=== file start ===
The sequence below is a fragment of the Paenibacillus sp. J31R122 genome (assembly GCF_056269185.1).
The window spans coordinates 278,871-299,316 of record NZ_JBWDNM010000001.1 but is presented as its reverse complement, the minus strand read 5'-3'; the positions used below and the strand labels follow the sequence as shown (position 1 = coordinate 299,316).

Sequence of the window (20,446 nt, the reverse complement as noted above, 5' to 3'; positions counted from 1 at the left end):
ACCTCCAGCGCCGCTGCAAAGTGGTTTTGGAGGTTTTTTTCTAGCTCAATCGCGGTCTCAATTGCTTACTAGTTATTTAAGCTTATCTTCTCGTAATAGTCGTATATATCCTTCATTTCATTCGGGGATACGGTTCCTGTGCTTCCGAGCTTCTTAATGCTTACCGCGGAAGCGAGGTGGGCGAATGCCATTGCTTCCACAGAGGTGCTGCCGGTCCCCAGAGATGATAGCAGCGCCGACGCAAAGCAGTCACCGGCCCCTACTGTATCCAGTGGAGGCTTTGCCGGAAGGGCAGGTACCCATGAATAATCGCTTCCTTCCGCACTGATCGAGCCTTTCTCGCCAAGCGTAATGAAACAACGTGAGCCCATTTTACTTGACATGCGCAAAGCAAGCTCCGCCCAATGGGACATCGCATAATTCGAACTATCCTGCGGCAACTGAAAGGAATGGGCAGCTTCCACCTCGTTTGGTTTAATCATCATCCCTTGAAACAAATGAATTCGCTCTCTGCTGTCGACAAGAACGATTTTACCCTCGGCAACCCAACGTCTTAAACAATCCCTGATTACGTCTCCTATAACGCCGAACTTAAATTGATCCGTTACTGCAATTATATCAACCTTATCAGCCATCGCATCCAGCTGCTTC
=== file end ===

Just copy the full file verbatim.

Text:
The sequence below is a fragment of the Paenibacillus sp. J31R122 genome (assembly GCF_056269185.1).
The window spans coordinates 278,871-299,316 of record NZ_JBWDNM010000001.1 but is presented as its reverse complement, the minus strand read 5'-3'; the positions used below and the strand labels follow the sequence as shown (position 1 = coordinate 299,316).

Sequence of the window (20,446 nt, the reverse complement as noted above, 5' to 3'; positions counted from 1 at the left end):
ACCTCCAGCGCCGCTGCAAAGTGGTTTTGGAGGTTTTTTTCTAGCTCAATCGCGGTCTCAATTGCTTACTAGTTATTTAAGCTTATCTTCTCGTAATAGTCGTATATATCCTTCATTTCATTCGGGGATACGGTTCCTGTGCTTCCGAGCTTCTTAATGCTTACCGCGGAAGCGAGGTGGGCGAATGCCATTGCTTCCACAGAGGTGCTGCCGGTCCCCAGAGATGATAGCAGCGCCGACGCAAAGCAGTCACCGGCCCCTACTGTATCCAGTGGAGGCTTTGCCGGAAGGGCAGGTACCCATGAATAATCGCTTCCTTCCGCACTGATCGAGCCTTTCTCGCCAAGCGTAATGAAACAACGTGAGCCCATTTTACTTGACATGCGCAAAGCAAGCTCCGCCCAATGGGACATCGCATAATTCGAACTATCCTGCGGCAACTGAAAGGAATGGGCAGCTTCCACCTCGTTTGGTTTAATCATCATCCCTTGAAACAAATGAATTCGCTCTCTGCTGTCGACAAGAACGATTTTACCCTCGGCAACCCAACGTCTTAAACAATCCCTGATTACGTCTCCTATAACGCCGAACTTAAATTGATCCGTTACTGCAATTATATCAACCTTATCAGCCATCGCATCCAGCTGCTTC